How to vote in the May Philippine elections

YOU care about the Philippines. You want the next president and vice-president to really lead the nation toward progress, peace, order. You want to see more employment opportunities in the Philippines so you can come home and settle down in the Motherland for good, or have a loved one come back and never have to leave again . You want your hard earned dollar that you send to the Philippines really go a long way for your loved ones and not for some thieves in the government bureaucracy.
Channel the frustration into hope, and hope into reality by exercising your right to VOTE. If you are a Filipino citizen or a dual citizen, then your vote will count in the May 9 Philippine election. You vote may in fact be a swing vote that can decide who will win in the election.
How do you do this? The voting process has become so simple and fast, especially with the voting machines that can now electronically receive your vote and transmit results to the Philippine Commission on Elections. But for your vote to be counted, you have to do what you need to do as a responsible citizen.
The Filipino Channel’s daily newscast “Balitang America” has been airing information stories to guide you in the new voting process.
If you live in a city that is near the Consulate or Embassy, then enjoy the pride and experience of going there to cast your vote as internationally renowned Pinay Broadway singer and actress Lea Salonga did. If not, let this information from the report by Balitang America’s New York Correspondent Don Tagala serve as your guide:
Since April 9, Filipino overseas absentee voters who registered for the 2016 Philippine elections will start receiving voting packets from their respective Philippine consulates.
The packet contains a paper seal, a return envelope, an instruction manual in Tagalog and the ballot itself.
In a press conference, Consul Kerwin Tate said the ballots are shorter than the ones in Philippines because local positions are excluded.
Using only black ink pens, Tate showed how to completely shade their choices for president, vice president, 12 senators and a party list.
The machine may not be able to count a vote if pencils or any other colors are used and if shading is incomplete.
“If you mark two for the president, that will not be counted. Not invalid but it will not be counted,” said Tate. “If you mark 13 senators that will not be counted either but if you put 11, that’s an under vote that will be counted.”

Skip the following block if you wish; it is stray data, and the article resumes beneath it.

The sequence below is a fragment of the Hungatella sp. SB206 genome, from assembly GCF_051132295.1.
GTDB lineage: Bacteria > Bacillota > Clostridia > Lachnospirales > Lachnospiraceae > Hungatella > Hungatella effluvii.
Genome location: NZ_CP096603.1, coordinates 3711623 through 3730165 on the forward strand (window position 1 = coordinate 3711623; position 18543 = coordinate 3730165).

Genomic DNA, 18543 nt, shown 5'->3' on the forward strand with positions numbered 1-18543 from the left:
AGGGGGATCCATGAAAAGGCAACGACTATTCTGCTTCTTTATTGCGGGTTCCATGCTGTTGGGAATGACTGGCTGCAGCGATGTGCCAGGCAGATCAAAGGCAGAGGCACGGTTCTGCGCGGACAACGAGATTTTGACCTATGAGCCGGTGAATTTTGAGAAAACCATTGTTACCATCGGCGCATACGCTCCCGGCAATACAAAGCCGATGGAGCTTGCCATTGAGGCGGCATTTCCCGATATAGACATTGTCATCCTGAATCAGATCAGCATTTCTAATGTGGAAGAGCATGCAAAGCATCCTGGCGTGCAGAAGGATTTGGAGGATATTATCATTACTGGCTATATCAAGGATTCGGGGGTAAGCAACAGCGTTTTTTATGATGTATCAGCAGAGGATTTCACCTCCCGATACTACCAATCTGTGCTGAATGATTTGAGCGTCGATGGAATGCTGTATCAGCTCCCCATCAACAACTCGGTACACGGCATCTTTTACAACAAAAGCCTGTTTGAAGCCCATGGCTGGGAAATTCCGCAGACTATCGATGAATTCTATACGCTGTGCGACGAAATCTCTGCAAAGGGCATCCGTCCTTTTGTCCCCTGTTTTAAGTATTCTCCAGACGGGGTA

Fold the ballot and place it in the return envelope. Do not use any other envelope other than the provided official return envelope.
Seal the envelope and place the provided paper seal sticker on the top flap.
Fill out the blanks on the face of the envelope.
“You will put your signature and write your name, there’s a box where you sign,” added Tate. “There’s a box where you sign your name and then you buy your stamp for the ballot.”
Voters have the option to main in their ballot or deliver the ballot in person to their respective consulates.
On Mondays and Thursdays, voters also have the option to personally feed their ballots into the vote counting machines at their Philippine Consulates between 9am until 5pm.
In accordance with a recent Philippine Supreme Court ruling, a ballot receipt will now be printed after each feeding.
Registered voters who have home address changes or who have not received their ballots may email the Philippine Consulate in New York at [email protected] or fax their change of address at (212) 764-6010.
“We encourage them to fill up the ballot and to mail it immediately,” said Consul General Mario de Leon.
Whether by mail or hand-delivered, completed ballots must be received at their consulates before 5am on May 9, otherwise late ballots or tampered ballots will not be counted.
SIGE NA! BOTO NA! Let your voice be heard and your vote be counted!

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Gel Santos Relos is the anchor of TFC’s “Balitang America.” Views and opinions expressed by the author in this column are are solely those of the author and not of Asian Journal and ABS-CBN-TFC. For comments, go to,

Gel Santos Relos

Gel Santos Relos is the anchor of TFC’s “Balitang America.” Views and opinions expressed by the author in this column are solely those of the author and not of Asian Journal and ABS-CBN-TFC. For comments, go to and

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